(director: Phil Rosen; screenwriter: George Callahan; cinematographer: Harry Neumann; editor: Richard C. Currier; cast: Sidney Toler (Charlie Chan), Mantan Moreland (Birmingham Brown), Edwin Luke (Edward), Janet Warren (Jean Kent), Edith Evanson (Louise Harper), Al Bridge (Mack, Sheriff), Henry Hall (Inspector Godfrey), Ralph Lewis (Kimball), Frank Reicher (Harper), Hardie Albright (Walter Meeker), Joe Whitehead (Dr. Peabody), Lester Dorr (Michael), Dorothy Granger (Stella Graham), Cyril Delevanti (Roth, the butler), Jack Ingram (Archer), Ralph Lewis (Off. Jim Kimball); Runtime: 66; Monogram; 1945)

“An enjoyable Monogram Charlie Chan mystery.”

Reviewed by Dennis Schwartz

An enjoyable Monogram Charlie Chan mystery, with much trickery disguising who the real culprit is and a very clever premise but one that is not always well executed. Eccentric and absent-minded inventor Harper (Reicher) is working on a secret war project for the government where he can harden wood into a metal. He built a gas chamber to hide his formula plans, as this acts like a spider’s web — it’s easy to get in but not possible to leave. One would get locked in without knowing the voice password which is activated only by Harper’s voice, and therefore would die from either the gas or if having a gas mask would starve to death while trapped. The only two people who know of the chamber and the password are Harper and his trusted butler for the last 15 years, Roth (Delevanti). His assistant, Walter Meeker (Albright), is known for his honesty, but is still not trusted to know any of the secrets. Meeker in return, also, expresses an open displeasure for the loathsome Harper.

On a night that a motorcycle policeman, Jim Kimball, tries to enter the gated house and lab of Harper, Roth also reported to Harper an earlier incident of someone firing a shot on the grounds. Following Harper’s request to maintain secrecy, the cop is not allowed in the house but is allowed to search the outside grounds. But unknown to the others, the real officer is killed and the one who kills him puts on his uniform and sneaks into the house.

It’s discovered that Harper is missing, and the government considers his work so vital they assign Charlie Chan the case. Sheriff Mack is already here and will assist Chan even though he hasn’t a clue of what to do. Only the household guests of Harper are present. It seems that not one of them liked the grouchy Harper, as his sister Louise Harper (Evanson) readily states. She also worked there as a housekeeper, hoping to inherit the house and formula rights some day. Harper’s niece is also a housekeeper, the young and attractive Jean Kent (Warren). Stella Graham (Granger) was a former strong lady in vaudeville and a master puppeteer, who was employed to build a robotic puppet for Harper. Michael (Dorr), a mute, is employed as a handyman and a chauffeur.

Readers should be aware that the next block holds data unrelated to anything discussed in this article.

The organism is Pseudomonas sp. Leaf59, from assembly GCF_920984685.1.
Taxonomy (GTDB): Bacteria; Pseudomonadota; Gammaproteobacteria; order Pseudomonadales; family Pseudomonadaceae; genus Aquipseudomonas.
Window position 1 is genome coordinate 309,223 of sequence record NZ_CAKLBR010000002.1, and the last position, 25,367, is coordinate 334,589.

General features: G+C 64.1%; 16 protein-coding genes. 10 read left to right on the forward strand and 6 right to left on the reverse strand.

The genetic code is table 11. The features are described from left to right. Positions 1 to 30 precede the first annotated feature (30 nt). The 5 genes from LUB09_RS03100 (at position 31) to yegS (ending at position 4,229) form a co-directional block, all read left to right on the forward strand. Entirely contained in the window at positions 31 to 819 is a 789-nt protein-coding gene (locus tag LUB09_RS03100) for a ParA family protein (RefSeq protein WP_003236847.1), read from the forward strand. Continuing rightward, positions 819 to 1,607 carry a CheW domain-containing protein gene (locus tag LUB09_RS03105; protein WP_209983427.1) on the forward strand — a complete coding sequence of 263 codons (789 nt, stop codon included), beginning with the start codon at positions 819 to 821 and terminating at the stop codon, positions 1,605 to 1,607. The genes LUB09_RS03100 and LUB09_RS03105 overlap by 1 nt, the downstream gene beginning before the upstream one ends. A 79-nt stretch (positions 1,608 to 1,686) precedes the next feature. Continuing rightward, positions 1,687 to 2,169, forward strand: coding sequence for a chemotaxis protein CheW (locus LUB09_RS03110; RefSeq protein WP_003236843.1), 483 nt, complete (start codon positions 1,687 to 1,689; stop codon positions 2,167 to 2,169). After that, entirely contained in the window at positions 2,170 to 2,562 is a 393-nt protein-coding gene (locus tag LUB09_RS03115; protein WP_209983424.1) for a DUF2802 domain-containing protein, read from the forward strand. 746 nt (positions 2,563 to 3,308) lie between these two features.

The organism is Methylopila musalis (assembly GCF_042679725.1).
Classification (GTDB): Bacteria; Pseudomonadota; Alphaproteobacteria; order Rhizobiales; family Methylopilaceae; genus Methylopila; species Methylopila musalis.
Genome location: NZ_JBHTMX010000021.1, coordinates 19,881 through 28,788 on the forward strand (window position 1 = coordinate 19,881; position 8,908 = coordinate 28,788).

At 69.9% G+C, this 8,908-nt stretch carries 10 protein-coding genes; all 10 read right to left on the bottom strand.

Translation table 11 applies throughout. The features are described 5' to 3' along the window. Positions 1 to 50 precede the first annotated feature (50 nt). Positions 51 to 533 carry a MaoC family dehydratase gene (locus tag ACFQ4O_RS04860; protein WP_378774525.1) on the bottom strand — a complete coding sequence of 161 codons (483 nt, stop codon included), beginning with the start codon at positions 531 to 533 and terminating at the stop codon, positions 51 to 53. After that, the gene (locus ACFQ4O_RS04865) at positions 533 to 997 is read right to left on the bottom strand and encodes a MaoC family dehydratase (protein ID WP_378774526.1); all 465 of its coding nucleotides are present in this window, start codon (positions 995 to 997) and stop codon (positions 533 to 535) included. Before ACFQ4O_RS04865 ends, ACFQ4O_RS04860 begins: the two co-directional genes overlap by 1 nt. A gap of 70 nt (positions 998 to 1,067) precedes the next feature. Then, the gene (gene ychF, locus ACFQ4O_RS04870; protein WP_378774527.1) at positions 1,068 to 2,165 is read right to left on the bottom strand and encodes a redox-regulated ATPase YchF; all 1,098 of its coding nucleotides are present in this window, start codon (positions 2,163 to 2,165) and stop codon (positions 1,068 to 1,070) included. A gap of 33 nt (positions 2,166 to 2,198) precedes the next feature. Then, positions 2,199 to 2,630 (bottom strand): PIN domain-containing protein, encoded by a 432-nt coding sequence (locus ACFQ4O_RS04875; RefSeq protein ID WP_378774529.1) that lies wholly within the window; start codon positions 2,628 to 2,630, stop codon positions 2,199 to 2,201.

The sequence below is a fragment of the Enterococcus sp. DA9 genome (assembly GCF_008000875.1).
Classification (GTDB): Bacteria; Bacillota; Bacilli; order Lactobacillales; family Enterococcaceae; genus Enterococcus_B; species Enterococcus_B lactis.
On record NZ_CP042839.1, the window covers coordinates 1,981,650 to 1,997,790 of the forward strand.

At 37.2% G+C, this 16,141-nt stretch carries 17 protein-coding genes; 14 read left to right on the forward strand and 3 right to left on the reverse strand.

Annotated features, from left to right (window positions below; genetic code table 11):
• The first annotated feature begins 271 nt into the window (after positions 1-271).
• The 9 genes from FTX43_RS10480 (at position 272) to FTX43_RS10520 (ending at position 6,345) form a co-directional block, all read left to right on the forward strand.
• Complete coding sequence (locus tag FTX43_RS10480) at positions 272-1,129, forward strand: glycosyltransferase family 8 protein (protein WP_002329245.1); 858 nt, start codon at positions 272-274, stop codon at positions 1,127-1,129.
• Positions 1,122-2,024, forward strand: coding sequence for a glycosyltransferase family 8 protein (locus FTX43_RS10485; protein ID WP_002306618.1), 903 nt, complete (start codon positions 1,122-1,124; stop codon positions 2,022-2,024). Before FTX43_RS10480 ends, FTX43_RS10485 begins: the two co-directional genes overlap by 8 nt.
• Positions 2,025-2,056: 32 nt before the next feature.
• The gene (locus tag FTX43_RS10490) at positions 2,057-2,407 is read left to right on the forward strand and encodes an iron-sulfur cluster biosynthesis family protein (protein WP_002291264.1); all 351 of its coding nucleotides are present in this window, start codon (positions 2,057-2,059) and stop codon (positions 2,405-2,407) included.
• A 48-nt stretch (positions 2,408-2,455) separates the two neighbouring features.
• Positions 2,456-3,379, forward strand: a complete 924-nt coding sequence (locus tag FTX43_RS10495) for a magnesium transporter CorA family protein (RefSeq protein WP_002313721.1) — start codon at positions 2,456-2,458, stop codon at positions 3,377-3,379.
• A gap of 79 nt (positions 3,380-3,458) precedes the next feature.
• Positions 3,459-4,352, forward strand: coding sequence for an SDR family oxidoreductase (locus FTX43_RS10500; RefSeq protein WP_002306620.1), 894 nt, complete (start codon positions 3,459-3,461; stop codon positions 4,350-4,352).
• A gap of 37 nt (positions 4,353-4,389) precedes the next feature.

When Harper’s body is found on the puppet stage, the autopsy says he died of natural causes but Charlie shows that it was a poison dart inflicted inside his mouth. When Jean is the only one who says she didn’t see the cop in the house, Chan becomes suspicious but is satisfied when he learns that she was secretly dating the cop and Harper never allowed anyone in–so she had to sneak him in the house.

A few more bodies show up dead, and Charlie himself is almost killed by a poison dart. Since there is more than one person involved in the murders, they hide the fact that their victims are dead until they’ve had time to each establish an alibi. This is accomplished through working the corpses like a puppeteer does the puppets, therefore it appears as if the dead person is walking.

In the concluding scenes, Lloyd Archer (Ingram) enters the Harper mansion and proclaims he was cheated out of the formula–that his stepfather Harper stole the formula from his real father. Meanwhile Charlie deduces from the clues who the killer and his accomplice are, as all the suspects are gathered in the living room of the mansion for Chan to solve the case and explain how he did it. Charlie has the broken ear of a jaded mask, and whomever it fits is the murderer.

For the purpose of providing comedy and to be more of a hindrance than in helping him solve the case, Chan’s Number Four Son, Edward (Edwin Luke), and his black chauffeur, Birmingham Brown (Moreland), come to stay with him at Harper’s place. There was a flurry of one-liners, Confusius-like sayings, and some stereotype racial fright humor by Moreland exhibited. It made for an entertaining but not a totally satisfying film.

The Jade Mask (1945)